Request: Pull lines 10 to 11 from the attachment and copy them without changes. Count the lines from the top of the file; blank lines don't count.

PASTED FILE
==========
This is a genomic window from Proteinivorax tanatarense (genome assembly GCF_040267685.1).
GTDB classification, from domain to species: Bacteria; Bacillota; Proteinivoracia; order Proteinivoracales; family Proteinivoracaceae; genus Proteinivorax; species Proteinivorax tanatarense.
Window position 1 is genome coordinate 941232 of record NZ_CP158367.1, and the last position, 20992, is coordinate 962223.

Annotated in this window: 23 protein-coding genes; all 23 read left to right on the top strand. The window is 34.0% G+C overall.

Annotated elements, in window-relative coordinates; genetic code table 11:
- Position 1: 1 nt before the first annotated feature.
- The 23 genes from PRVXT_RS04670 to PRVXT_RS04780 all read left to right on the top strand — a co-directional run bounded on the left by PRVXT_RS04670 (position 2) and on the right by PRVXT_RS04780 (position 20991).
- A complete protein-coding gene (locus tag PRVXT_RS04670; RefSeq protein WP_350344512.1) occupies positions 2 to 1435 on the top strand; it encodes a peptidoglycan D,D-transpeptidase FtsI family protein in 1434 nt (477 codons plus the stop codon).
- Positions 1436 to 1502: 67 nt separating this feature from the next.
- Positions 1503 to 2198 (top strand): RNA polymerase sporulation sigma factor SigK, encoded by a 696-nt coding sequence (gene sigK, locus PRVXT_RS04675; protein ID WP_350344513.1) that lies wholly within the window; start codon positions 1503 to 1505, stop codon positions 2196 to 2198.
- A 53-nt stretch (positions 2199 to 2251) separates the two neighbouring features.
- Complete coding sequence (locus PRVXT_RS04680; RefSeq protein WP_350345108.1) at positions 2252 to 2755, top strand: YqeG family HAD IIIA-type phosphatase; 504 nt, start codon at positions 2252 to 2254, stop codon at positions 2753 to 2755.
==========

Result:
- Positions 1503 to 2198 (top strand): RNA polymerase sporulation sigma factor SigK, encoded by a 696-nt coding sequence (gene sigK, locus PRVXT_RS04675; protein ID WP_350344513.1) that lies wholly within the window; start codon positions 1503 to 1505, stop codon positions 2196 to 2198.
- A 53-nt stretch (positions 2199 to 2251) separates the two neighbouring features.